Given that we don't actually have all the renewable power in hand that we need to complete a transition right now or even quite a long time from now, is it really a good idea to continue behaving as though there was no "climate emergency," to continue fostering and even growing habits we know are not supported by the energy income they need?  

As goes Manchester, so go the rest of us. There's nothing specially bad about Manchester. If Manchester doesn't make sensible choices, there's no reason to believe anybody else will, and few are in a position to judge Manchester. We're united with Manchester, win or lose. So let's do better together. 

Don't just complain— push to improve

Stepping back from the immediate causes of complaint in this matter— pavement blockage, and energy waste making a hard job even more difficult— "just say no" means saying "something benefiting the public to the tune of £2.4m per year must be lost."  Manchester's city council is desperately in need of money for many reasons and purposes, an uncontroversial fact.  Manchester can't afford to "just say no" without having to trade something away. Manchester's problem is widely shared.

How to address this? How to get to "yes, this can work?" The matter of pavement sharing is complicated and we can't address it here. But digital signage energy consumption is likely a lot more tunable, amenable to improvement. Helping to achieve a balance between "we need income" and "not at any cost" is arguably a matter that can be handled when setting terms in lease agreements, and those need not be draconian or confrontational. 

Assuming that energy consumption figures for these devices are accurate, they're an engineering failure if by "engineering success" we mean that engineers have scrupulously accounted for all "trades," that all factors affecting the design have been systematically weighed and taken into account in a final implementation. In this trade process and not least, does sign engineering take into account external costs, as all engineering on a planet supporting 7.75 billion persons absolutely must? Here, obvously not. 

As it turns out, these devices reek of inefficiency, of suboptimal engineering that probably has suffered not from poor engineering talent but rather "get it out the door as fast as possible."

For instance, in climates too warm or too cool, much outdoor digital signage currently requires active cooling or heating, heaping on more wasted energy consumption. Given the natural shape of this equipment and options for internal hardware, it's not a huge design lift to prepare a device for hot and cold by exploiting the "stack effect" and combining that with simple shutters controlled by bimetallics to afford thermal control without adding kWh to the plan. That kind of refinement is mostly a matter of paying attention, or being encouraged to pay attention. This kind of scrupulous attention can be inculcated and made habitual, by nudges.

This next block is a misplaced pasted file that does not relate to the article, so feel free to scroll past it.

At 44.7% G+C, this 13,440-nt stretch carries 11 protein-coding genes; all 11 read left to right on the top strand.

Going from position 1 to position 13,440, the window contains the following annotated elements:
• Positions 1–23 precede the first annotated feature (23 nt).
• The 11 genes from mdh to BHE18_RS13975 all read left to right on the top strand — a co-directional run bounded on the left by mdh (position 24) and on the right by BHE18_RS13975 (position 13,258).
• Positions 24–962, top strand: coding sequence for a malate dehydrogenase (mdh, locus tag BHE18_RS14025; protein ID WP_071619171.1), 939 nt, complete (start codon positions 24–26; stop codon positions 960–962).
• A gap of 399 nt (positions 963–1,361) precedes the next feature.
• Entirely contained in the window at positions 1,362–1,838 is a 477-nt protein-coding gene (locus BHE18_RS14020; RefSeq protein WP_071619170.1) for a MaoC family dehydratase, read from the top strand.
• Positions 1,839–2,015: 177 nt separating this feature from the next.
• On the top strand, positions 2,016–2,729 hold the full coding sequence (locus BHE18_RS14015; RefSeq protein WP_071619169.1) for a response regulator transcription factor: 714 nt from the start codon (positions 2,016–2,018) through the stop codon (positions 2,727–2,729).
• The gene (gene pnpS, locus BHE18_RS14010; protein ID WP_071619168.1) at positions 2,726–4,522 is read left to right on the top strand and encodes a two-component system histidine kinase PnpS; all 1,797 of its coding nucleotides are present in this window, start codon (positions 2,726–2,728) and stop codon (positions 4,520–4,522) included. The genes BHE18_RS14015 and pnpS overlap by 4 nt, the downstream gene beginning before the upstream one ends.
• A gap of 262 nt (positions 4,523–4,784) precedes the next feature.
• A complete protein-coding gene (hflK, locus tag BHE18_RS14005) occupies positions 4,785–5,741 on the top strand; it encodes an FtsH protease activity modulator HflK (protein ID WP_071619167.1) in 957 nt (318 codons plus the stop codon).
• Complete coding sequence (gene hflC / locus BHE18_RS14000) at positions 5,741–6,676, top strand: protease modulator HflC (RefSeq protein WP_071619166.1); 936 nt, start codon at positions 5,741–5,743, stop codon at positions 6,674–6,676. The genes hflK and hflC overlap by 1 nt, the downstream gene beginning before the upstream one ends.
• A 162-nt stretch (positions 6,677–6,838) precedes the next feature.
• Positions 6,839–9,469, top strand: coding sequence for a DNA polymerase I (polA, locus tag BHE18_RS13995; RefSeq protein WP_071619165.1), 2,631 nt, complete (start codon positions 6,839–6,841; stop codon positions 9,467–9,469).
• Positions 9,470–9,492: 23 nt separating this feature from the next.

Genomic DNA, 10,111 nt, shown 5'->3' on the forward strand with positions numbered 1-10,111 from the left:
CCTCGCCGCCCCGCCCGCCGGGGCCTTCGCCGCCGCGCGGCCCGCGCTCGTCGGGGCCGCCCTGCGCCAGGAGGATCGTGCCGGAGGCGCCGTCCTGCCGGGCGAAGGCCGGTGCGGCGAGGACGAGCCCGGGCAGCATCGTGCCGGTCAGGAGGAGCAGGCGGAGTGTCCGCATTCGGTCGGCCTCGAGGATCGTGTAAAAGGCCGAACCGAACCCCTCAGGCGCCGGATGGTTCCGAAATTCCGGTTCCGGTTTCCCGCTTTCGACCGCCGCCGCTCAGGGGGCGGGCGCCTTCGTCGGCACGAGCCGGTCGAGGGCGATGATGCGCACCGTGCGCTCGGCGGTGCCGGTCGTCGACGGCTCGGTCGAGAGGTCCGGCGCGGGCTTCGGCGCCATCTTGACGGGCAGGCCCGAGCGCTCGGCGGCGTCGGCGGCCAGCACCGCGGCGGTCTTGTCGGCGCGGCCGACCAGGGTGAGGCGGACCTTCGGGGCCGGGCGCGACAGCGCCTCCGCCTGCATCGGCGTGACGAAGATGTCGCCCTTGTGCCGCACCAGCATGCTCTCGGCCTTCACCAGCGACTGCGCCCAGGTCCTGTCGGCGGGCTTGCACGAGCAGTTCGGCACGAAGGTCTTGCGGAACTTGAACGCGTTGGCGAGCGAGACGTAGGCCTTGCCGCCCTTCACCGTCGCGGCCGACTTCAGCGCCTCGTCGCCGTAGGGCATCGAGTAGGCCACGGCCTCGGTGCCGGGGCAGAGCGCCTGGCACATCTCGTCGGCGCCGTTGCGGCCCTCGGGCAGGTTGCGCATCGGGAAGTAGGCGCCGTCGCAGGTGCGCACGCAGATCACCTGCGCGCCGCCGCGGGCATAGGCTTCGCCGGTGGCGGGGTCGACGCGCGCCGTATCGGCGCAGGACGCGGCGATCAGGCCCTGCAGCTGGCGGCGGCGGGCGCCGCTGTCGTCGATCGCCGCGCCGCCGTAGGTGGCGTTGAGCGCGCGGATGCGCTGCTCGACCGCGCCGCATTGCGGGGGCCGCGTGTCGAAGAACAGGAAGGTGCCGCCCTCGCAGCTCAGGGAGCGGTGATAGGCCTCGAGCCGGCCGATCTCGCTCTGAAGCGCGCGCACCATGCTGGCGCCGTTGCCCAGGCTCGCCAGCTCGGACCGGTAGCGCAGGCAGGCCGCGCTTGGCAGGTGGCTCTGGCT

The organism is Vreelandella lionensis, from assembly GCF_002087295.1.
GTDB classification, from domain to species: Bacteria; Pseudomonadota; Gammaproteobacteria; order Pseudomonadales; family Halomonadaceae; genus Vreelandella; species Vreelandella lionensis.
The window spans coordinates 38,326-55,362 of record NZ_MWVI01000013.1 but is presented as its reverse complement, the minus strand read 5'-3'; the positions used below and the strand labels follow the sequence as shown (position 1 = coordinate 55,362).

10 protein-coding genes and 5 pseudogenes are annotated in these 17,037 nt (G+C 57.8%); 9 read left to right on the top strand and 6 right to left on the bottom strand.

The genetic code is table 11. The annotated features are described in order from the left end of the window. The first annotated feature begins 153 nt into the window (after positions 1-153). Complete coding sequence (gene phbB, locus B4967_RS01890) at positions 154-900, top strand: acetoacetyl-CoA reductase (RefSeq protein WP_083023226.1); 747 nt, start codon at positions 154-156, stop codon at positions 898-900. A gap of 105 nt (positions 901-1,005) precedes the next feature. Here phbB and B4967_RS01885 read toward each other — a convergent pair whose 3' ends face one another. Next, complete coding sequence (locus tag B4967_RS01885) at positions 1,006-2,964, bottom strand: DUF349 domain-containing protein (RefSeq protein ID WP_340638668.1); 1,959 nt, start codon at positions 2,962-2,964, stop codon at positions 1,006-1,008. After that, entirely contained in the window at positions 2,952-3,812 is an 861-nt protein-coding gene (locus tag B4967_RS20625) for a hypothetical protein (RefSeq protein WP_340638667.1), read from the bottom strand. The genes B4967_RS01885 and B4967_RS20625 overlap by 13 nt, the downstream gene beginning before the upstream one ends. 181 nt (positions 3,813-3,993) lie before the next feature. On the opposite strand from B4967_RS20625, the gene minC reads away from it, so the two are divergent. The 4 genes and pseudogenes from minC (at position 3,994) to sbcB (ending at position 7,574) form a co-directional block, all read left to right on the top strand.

Levers of control against thoughtless waste

What can city councils do in the absence of responsive regulatory pressure or enthusiastic self-improvement on the part of the advertising industry? Start by collaborating with advertising customers to make these systems more efficient. Ultimately this is a situation where coercion is possible, even while positive, friendly collaboration is of course the best starting point. Here are a few items from the menu of options.

  • Create a firm baseline of mutual expectations. Set a maximum total energy budget for all collective signage. Those wishing to lease space must stay within that budget. This may require cooperation on the part of multiple lessees, negotiation around a fixed energy pool to draw from.
  • Require an energy impact statement from participants, a process document showing what avenues have been explored to depress energy consumption and justifying major consumers within the device, plausibly showing how no better alternatives are practicably available. Such a document will help to expose areas for improvement in any given equipment implementation no matter how good or poor.
  • For councils taking on a new lessees, make it standard that new signage will significantly outperform equipment installed elsewhere and earlier unless this is convincingly shown to be impossible.
  • No "set and forget." For existing lessees needing to replacement equipment in the natural course of affairs, that equipment will have be more efficient than what came before unless this is convincingly shown to be impossible. This needs to be built into leases.
  • Offer discounted leasing terms to firms using notably superior, more efficient equipment.
  • Get help. In Manchester's case, £2.4m per year in revenue is the big brass ring. Shave off a tiny bit of that brass to engage consulting engineers to  analyze equipment contemplated for installation, assess it against state of the art, offer rejection or approval based on results. For failure cases this consultant could provide some helpful advice for the advertiser's "revise and resubmit" process. 
  • City government could treat a fixed, limited signage energy pool akin to radio spectrum and auction this resource to advertisers. 
  • Councils should remember that they hold the whip, are in a strong position to insist. Don't worry about a "race to the bottom," that advertisers will simply go elsewhere if pressured. Advertisers rightly or wrongly believe they have to reach eyeballs on the pavement. With this philosophy, every population concentration needs to be covered. Advertisers cannot leave millions of impressions per year on the table. The eye-popping effective lease rate per square meter of necessary space is a powerful indicator of advertiser hunger and a plain indication of how much power councils have here.